Figure 3
figure 3

Forest plot comparing the effects of behavioral sleep intervention. (a) Child sleep problems reported by mothers, (b) Child night awakenings, (c) Maternal sleep quality, and (d) Maternal depression.

Effect of the behavioral sleep interventions on the number of child night awakenings

The effect of BSIs on the number of child night awakenings is shown in Fig. 3b. Studies reported the number of night awakenings in both intervention and control groups after the BSIs and were heterogeneous with I2 = 66%. The mean difference in the number of child night awakenings was − 0.17 (95% CI − 0.37–0.03; p = 0.10; k = 10), which showed no significance between groups.

Effect of the behavioral sleep interventions on the maternal sleep quality

The effects of BSIs on maternal sleep quality are shown in Fig. 3c. Studies have reported the maternal sleep quality of both the intervention and control groups using PSQI after BSIs. These studies were homogeneous with an I2 value of 1%. The mean difference in maternal sleep quality was − 1.30 (95% CI − 1.82 to − 0.77; p < 0.00001; k = 3), which indicates that the BSIs significantly improved the maternal sleep quality of the intervention group compared to the control group.

Effect of the behavioral sleep interventions on maternal depression

The effect of BSIs on maternal depression is shown in Fig. 3d.

Studies reported maternal depression in both intervention and control groups using EPSD after BSIs and were homogeneous with I2 = 13%. The mean difference in maternal depression was − 0.22 (95% CI − 0.68–0.25, p = 0.33; k = 7), indicating that there was no significant difference between groups.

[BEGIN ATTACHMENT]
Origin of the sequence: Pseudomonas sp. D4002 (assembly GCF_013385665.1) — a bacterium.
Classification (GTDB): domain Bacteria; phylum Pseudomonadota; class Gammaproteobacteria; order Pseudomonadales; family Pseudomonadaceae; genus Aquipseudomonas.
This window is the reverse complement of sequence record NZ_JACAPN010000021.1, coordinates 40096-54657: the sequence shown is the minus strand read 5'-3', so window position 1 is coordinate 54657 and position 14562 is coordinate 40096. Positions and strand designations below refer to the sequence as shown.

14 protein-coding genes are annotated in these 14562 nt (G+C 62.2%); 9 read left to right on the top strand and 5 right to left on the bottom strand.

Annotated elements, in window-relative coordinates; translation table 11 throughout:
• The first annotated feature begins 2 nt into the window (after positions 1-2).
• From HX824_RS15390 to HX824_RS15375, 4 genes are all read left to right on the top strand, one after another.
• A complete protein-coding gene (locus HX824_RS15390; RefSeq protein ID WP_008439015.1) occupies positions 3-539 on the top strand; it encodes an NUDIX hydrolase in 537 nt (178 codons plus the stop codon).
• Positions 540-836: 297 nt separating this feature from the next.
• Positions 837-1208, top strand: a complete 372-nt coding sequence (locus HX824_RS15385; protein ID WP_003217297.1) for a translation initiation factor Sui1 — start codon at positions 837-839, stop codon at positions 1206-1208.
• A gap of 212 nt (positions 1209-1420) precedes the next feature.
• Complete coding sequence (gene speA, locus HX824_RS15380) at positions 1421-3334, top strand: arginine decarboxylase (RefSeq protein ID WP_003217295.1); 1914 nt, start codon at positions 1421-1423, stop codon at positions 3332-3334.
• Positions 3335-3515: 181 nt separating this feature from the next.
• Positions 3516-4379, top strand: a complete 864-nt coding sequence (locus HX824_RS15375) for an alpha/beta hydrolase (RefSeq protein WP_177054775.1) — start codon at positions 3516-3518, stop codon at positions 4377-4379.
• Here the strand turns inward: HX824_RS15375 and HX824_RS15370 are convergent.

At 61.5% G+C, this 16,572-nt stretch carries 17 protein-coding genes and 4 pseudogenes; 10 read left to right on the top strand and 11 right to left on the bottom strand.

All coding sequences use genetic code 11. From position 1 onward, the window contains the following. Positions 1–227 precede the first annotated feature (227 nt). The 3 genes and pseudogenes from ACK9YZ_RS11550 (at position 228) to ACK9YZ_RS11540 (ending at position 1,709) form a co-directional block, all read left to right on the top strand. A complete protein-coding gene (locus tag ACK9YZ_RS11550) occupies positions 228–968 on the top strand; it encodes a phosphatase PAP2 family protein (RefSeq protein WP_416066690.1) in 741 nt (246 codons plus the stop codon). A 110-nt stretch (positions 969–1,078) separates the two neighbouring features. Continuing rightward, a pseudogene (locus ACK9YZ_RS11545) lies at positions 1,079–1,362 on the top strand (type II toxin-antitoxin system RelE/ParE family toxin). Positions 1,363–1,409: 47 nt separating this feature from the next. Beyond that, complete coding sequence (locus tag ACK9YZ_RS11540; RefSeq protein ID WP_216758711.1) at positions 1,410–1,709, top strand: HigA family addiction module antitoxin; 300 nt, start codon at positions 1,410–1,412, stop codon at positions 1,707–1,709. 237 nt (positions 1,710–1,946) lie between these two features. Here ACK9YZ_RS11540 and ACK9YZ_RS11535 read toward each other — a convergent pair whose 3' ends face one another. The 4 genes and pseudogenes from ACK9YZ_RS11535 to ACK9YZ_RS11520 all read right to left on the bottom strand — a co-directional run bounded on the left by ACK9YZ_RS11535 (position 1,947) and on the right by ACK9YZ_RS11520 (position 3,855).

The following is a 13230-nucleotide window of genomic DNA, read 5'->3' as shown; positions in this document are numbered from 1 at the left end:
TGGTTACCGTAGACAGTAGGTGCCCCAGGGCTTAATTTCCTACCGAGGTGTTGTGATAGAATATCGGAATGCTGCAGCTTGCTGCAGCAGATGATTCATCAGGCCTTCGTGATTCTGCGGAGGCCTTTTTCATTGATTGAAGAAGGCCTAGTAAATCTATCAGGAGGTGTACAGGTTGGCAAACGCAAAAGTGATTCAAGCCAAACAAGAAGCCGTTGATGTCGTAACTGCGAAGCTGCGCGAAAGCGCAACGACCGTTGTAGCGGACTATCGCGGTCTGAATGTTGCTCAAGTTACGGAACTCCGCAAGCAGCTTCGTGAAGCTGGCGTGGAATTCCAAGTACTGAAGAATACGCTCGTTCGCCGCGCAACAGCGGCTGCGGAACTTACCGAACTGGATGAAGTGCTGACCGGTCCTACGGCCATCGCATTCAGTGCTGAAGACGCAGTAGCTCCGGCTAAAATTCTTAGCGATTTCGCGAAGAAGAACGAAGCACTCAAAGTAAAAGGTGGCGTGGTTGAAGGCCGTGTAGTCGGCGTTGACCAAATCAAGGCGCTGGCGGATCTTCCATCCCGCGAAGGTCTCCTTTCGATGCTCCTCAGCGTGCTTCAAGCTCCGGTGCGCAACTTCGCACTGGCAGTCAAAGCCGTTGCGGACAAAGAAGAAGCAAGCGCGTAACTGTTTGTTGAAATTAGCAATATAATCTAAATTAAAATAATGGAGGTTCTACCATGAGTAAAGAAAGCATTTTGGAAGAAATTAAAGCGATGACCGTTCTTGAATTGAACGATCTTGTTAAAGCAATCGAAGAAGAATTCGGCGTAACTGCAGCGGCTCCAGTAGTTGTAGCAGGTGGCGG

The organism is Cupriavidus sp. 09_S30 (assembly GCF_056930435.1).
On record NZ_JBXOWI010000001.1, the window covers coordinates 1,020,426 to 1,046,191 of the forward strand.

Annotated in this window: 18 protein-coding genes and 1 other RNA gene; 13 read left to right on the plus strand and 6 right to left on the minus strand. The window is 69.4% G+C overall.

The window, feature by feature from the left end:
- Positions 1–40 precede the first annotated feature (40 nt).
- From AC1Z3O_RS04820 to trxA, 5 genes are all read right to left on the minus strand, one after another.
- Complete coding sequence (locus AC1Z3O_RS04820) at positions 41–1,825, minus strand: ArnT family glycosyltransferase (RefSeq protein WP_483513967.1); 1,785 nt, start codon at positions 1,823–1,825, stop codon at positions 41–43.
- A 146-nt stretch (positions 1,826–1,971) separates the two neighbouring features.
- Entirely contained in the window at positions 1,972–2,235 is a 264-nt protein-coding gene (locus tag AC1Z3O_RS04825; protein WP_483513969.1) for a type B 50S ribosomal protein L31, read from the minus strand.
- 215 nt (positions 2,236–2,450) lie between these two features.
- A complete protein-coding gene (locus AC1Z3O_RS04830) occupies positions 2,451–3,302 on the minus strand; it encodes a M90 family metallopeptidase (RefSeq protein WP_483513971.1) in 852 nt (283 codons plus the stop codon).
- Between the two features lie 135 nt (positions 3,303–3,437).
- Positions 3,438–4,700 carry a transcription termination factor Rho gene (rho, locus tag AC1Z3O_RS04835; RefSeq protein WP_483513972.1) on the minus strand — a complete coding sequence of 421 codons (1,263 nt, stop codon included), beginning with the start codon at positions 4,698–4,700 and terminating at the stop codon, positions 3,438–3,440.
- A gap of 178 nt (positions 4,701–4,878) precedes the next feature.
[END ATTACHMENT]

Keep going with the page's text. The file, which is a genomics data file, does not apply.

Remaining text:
This study was conducted to examine the effects of BSIs on the sleep of children and mothers. As a result of the previous study search, 10 RCTs published from 2002 to 2021 were included, and significant effects of the BSIs on child sleep problems and maternal sleep quality were found.

In children’s aspects, when comparing BSIs with usual care, BSIs significantly decreased child sleep problems as reported by their parents. Parent-reported child sleep can provide integrative information on environmental and behavioral dimensions and is the most commonly used method for measuring children’s sleep50,51. Parent-reported problematic sleep is a strong predictor of sleep problems in children41. Child sleep problems vary according to developmental stage, are common in early childhood, and decline with age52. Williamson et al. examined sleep behaviors from birth to middle childhood using a longitudinal research design over a ten-year period. They found that reports of child sleep problems by caregivers were most prevalent in the infant stage and reduced with age, and the most common problem from infancy to seven years old was night awakening53. Focusing on infants and toddlers, Mindell et al. investigated the development of infant and toddler sleep patterns and found that infant sleep patterns more clearly develop at 5–6 months. That is, night-time sleep starts to integrate at 5 months and stabilizes more clearly at 6 months54. These changes in children, especially in infants’ sleep problems and patterns, are due to maturation of the circadian system. Sleep–wake homeostasis is related to multiple parenting and environmental factors, such as feeding, exposure to light, and sound50. Therefore, BSIs for infants should be considered at this critical time (i.e., 5–6 months after birth).